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Sunday, July 17, 2016

Abstract Expressionism and New York City




Abstract Expressionism marked the beginning of New York City’s influence as the center of the western art world. 
The world of the Abstract Expressionist artists was firmly rooted in Lower Manhattan.
A walk along 8th Street would take you from the Waldorf Cafeteria, where penniless artists made “tomato soup” from the free hot water and ketchup; 
past the Hans Hofmann School of Fine artists founded by the painter of the same name; 
to The Club, 
a loft where lectures and heated arguments about art carried on late into the night. 
Jackson Pollock’s studio was on East 8th Street, 
Willem de Kooning’s Philip Guston’s, Albert Kotin's and most other pioneer New York School artists' studios were on East 10th.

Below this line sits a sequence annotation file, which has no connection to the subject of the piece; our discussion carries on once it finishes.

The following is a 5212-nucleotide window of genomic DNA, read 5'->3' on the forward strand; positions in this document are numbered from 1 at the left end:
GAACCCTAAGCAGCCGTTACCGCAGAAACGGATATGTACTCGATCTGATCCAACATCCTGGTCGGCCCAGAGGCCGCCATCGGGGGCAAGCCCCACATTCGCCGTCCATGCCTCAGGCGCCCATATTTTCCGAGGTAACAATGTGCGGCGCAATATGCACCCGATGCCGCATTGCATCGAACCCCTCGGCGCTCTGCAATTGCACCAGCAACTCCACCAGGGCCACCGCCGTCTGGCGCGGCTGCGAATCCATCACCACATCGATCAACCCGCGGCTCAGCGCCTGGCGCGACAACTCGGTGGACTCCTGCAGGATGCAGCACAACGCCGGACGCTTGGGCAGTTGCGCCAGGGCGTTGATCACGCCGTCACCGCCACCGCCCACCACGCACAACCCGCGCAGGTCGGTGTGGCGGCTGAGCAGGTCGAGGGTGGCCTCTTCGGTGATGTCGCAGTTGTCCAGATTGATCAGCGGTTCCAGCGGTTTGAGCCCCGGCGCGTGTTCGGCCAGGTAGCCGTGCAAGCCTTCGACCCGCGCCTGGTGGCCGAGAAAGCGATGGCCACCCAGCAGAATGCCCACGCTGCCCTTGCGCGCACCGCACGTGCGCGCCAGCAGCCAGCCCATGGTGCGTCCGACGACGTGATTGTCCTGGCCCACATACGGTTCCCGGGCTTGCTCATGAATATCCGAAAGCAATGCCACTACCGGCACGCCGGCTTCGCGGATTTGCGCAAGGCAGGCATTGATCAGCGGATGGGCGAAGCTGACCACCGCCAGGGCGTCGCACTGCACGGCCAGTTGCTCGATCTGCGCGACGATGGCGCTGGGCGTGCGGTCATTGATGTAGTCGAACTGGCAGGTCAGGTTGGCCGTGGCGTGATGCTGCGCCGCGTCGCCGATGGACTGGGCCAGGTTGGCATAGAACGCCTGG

Most nights the "down town artists" could be found at the Cedar Street Tavern on University Place.  
Although the term "abstract expressionism" was first applied to American art in 1946 by the art critic Robert Coates, 
it had been first used in Germany in 1919 in the magazine Der Sturm, regarding German Expressionism. 
Alfred Barr was the first to use this term in 1929 in relation to works by Wassily Kandinsky. 

Paintings by the artists of the 9th St Show

  Virtual Gallery

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